Microfluidic deletion/insertion analysis for rapid screening of KIT and PDGFRA mutations in CD117-positive gastrointestinal stromal tumors: diagnostic applications and report of a new KIT mutation.
ABSTRACT Gastrointestinal stromal tumors (GISTs) frequently harbor mutations in the KIT and PDGFRA genes, the presence and type of which correlate with the response to the kinase inhibitor imatinib mesylate. Because most GIST mutations are deletions/insertions, we used a microfluidic apparatus to detect these size variations in polymerase chain reaction-amplified DNA. This approach, termed microfluidic deletion/insertion analysis (MIDIA), identified mutations in 30 of 50 DNA samples from paraffin-embedded CD117-positive GISTs (60%), comprising 25 deletions and five insertions. Sequencing of 14 MIDIA-positive samples confirmed the deletions/insertions, including two 3-bp alterations. Sequencing of all 20 MIDIA-negative samples also showed highly consistent results with MIDIA because 10 cases were wild type and eight displayed a single base substitution in which detection by MIDIA was not expected. Sequencing also revealed a 3-bp deletion undetected by MIDIA, thus establishing the resolution limit of MIDIA at deletions/insertions >or=3 bp. Denaturing high-pressure liquid chromatography analysis confirmed all mutations detected by MIDIA and sequencing. We pro-pose MIDIA as the first step in mutational screening of GIST because it allowed the detection of 75% of mutated cases (94% of deletions/insertions) in less than 30 minutes after polymerase chain reaction amplification and at a lower cost compared with denaturing high-pressure liquid chromatography and sequencing, which might then be used only for MIDIA-negative cases.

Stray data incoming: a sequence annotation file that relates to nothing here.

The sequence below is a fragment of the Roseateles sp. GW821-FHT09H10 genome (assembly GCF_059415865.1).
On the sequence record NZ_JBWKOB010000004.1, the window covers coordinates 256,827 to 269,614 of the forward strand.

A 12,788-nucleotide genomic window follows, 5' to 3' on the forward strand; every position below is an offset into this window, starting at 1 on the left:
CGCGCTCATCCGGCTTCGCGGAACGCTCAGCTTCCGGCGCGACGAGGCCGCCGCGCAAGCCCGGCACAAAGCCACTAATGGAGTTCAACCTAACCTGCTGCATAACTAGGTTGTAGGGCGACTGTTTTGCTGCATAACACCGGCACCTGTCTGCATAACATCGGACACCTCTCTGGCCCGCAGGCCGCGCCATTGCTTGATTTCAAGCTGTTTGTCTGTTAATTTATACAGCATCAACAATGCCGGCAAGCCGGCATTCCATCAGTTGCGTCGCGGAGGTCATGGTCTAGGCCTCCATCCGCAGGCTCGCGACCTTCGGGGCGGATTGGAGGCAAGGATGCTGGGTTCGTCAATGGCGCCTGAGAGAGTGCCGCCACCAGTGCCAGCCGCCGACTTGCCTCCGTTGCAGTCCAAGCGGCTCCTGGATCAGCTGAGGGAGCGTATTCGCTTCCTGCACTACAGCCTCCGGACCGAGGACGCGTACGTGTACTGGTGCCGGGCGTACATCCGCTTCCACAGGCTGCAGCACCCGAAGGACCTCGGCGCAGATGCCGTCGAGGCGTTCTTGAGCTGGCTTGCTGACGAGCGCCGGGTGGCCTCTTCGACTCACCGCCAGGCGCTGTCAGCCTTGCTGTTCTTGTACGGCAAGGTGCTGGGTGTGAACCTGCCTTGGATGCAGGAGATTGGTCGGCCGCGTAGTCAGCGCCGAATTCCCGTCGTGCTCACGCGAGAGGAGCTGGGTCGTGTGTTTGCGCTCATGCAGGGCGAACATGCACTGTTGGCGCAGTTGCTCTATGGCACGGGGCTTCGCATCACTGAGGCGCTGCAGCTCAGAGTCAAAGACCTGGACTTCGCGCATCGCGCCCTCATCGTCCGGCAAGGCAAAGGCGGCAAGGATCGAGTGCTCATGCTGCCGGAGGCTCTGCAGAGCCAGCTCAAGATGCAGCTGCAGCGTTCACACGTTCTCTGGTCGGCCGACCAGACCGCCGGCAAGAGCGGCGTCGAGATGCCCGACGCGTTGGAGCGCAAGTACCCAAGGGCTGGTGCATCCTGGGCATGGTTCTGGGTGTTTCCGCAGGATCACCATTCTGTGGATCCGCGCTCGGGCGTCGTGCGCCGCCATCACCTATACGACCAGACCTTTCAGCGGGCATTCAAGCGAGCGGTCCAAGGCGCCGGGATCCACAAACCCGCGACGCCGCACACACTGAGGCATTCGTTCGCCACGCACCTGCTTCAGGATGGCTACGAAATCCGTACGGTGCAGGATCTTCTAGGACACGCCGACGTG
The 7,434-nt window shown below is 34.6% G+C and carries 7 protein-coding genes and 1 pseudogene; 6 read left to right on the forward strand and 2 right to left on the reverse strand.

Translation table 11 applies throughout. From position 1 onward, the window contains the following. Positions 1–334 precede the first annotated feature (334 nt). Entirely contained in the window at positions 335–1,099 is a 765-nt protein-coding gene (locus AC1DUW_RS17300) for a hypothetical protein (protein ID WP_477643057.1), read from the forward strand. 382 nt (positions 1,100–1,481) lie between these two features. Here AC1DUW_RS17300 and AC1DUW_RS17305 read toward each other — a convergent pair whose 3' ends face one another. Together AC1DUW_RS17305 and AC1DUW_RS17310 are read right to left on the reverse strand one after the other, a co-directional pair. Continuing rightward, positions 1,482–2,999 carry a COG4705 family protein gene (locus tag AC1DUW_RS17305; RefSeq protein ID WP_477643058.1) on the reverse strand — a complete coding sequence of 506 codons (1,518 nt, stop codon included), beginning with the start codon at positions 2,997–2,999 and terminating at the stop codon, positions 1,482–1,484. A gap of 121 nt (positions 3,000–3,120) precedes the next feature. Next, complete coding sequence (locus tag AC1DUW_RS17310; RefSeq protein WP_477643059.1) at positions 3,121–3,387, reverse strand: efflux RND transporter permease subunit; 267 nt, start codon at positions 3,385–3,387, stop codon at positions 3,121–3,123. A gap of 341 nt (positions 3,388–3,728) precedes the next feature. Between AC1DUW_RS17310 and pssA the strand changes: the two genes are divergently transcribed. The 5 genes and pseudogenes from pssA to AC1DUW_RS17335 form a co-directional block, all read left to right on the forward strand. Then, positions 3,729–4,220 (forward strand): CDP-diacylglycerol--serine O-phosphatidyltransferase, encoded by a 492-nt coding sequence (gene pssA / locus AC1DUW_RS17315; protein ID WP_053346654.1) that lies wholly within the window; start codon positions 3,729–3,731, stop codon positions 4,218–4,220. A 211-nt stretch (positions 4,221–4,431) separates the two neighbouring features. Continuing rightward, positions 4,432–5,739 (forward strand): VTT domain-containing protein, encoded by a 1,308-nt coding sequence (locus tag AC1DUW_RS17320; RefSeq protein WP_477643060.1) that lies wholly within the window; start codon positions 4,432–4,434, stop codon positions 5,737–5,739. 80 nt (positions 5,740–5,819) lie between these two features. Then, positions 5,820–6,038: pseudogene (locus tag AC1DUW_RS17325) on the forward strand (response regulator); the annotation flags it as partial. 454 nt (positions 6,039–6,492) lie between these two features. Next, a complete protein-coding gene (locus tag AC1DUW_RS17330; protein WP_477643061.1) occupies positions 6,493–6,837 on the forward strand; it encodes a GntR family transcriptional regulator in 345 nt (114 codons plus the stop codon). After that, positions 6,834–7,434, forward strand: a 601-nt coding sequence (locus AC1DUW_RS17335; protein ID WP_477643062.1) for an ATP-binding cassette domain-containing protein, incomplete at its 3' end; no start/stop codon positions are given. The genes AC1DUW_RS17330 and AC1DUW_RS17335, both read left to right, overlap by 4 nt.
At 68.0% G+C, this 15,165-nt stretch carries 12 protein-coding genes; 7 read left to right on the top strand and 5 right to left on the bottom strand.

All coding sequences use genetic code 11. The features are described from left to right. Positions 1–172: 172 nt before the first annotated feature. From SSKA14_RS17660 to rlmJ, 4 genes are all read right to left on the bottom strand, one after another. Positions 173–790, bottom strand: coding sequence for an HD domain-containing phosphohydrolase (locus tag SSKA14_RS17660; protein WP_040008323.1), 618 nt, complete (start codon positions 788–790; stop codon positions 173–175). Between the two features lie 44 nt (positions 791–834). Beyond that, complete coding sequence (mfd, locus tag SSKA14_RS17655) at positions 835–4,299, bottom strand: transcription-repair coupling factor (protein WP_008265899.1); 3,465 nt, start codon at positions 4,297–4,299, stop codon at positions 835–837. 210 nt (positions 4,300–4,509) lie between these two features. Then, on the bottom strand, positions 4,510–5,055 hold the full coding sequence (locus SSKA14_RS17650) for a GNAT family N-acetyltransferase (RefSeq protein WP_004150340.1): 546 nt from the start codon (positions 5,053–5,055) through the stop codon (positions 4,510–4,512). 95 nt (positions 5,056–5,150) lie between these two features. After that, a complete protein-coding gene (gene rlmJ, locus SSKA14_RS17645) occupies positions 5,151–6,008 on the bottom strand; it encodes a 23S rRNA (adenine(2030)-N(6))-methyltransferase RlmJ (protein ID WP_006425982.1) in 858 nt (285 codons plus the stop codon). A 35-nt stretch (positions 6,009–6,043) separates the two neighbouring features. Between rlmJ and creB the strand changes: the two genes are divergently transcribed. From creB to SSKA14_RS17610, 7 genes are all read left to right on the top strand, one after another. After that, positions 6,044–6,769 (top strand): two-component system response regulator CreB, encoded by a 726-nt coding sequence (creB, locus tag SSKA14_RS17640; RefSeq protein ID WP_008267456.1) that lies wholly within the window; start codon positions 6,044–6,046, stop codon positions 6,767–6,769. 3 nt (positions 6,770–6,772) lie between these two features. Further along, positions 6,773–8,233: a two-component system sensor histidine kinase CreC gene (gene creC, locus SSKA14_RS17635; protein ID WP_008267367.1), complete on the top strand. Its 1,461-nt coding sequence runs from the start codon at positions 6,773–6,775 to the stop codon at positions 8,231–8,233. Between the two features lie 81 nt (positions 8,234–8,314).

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ABSTRACT: Once a poorly defined pathologic oddity, in recent years, gastrointestinal stromal tumor (GIST) has emerged as a distinct oncogenetic entity that is now center stage in clinical trials of kinase-targeted therapies. This review charts the rapid progress that has established GIST as a model for understanding the role of oncogenic kinase mutations in human tumorigenesis. Approximately 80% to 85% of GISTs harbor activating mutations of the KIT tyrosine kinase. In a series of 322 GISTs (including 140 previously published cases) studied by the authors in detail, mutations in the KIT gene occurred with decreasing frequency in exons 11 (66.1%), 9 (13%), 13 (1.2%), and 17 (0.6%). In the same series, a subset of tumors had mutations in the KIT-related kinase gene PDGF receptor alpha (PDGFRA), which occurred in either exon 18 (5.6%) or 12 (1.5%). The remainder of GISTs (12%) were wild type for both KIT and PDGFRA. Comparative studies of KIT-mutant, PDGFRA-mutant, and wild-type GISTs indicate that there are many similarities between these groups of tumors but also important differences. In particular, the responsiveness of GISTs to treatment with the kinase inhibitor imatinib varies substantially depending on the exonic location of the KIT or PDGFRA mutation. Given these differences, which have implications both for the diagnosis and treatment of GISTs, we propose a molecular-based classification of GIST. Recent studies of familial GIST, pediatric GIST, and variant forms of GIST related to Carney's triad and neurofibromatosis type 1 are discussed in relationship to this molecular classification. In addition, the role of mutation screening in KIT and PDGFRA as a diagnostic and prognostic aid is emphasized in this review.Journal of Clinical Oncology 10/2004; 22(18):3813-25. · 18.37 Impact Factor